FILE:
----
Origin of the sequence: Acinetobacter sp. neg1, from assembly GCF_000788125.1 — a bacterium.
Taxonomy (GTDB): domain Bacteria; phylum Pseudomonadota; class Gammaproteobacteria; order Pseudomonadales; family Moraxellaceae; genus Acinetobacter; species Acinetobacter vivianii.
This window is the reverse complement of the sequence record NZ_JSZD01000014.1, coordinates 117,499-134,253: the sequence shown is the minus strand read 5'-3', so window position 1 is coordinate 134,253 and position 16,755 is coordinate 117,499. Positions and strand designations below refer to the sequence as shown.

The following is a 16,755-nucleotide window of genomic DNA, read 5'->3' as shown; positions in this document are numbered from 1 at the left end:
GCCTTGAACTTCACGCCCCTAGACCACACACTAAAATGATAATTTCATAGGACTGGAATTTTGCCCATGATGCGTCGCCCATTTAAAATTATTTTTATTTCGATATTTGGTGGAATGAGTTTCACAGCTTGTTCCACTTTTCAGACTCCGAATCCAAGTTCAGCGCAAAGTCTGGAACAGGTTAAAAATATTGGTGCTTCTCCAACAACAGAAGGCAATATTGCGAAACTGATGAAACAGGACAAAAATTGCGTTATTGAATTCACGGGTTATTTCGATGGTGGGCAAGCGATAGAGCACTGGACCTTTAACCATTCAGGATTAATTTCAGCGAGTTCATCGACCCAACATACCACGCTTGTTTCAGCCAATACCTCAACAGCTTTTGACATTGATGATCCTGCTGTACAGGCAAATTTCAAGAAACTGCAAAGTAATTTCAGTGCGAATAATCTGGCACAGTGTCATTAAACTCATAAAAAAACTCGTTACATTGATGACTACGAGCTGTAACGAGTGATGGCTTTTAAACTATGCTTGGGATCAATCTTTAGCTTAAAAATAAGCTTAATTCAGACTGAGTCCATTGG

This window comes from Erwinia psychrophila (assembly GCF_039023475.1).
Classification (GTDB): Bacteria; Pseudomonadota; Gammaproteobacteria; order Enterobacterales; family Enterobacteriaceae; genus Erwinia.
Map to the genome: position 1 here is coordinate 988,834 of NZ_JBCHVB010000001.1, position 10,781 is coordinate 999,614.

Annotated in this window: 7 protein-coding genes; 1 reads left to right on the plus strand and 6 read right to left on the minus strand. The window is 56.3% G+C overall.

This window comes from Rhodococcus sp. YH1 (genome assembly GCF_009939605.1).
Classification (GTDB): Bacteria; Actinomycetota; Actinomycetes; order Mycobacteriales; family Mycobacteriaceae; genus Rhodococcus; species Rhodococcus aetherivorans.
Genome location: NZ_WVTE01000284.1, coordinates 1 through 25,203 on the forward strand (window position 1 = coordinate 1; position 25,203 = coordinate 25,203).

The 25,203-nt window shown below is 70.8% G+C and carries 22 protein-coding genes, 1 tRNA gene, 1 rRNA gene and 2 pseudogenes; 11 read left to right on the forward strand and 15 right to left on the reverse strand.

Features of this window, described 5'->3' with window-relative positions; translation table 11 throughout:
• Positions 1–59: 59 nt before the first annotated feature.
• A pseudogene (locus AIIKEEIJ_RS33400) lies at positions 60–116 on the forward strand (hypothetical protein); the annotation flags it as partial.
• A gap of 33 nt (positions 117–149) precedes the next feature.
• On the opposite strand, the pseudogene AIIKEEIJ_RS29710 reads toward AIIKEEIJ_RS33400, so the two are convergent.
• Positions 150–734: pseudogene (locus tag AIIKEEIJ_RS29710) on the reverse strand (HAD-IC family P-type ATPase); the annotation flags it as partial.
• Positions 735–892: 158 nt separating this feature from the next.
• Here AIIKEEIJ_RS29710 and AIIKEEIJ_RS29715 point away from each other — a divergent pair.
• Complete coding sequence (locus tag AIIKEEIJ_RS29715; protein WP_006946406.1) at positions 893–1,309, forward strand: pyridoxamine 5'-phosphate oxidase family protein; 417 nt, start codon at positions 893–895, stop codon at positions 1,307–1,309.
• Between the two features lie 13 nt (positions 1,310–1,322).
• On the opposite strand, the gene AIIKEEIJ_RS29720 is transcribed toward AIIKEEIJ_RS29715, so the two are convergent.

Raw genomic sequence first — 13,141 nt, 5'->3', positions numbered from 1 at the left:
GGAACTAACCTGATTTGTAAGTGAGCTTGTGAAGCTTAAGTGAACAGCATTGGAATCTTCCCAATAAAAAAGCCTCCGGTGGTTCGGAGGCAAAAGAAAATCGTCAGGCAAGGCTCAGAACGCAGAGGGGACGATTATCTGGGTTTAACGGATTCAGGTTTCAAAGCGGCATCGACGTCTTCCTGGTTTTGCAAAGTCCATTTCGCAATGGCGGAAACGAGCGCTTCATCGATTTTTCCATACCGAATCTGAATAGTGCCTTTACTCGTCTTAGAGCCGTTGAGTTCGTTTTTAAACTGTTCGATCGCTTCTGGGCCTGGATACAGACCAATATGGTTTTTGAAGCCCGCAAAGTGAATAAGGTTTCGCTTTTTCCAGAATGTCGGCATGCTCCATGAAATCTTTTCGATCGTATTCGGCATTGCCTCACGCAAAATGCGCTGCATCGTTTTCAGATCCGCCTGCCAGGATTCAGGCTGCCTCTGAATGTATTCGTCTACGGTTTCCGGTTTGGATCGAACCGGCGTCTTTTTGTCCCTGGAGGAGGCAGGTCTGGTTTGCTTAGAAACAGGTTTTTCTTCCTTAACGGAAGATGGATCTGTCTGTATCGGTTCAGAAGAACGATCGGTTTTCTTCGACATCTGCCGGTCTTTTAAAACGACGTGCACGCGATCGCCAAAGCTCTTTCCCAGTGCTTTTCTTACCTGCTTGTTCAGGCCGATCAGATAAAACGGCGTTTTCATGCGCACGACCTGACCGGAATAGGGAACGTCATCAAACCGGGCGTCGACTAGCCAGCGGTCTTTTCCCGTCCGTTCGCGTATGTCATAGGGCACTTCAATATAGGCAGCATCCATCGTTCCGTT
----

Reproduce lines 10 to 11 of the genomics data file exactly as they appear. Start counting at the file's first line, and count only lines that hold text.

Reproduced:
This window comes from Rhodococcus sp. YH1 (genome assembly GCF_009939605.1).
Classification (GTDB): Bacteria; Actinomycetota; Actinomycetes; order Mycobacteriales; family Mycobacteriaceae; genus Rhodococcus; species Rhodococcus aetherivorans.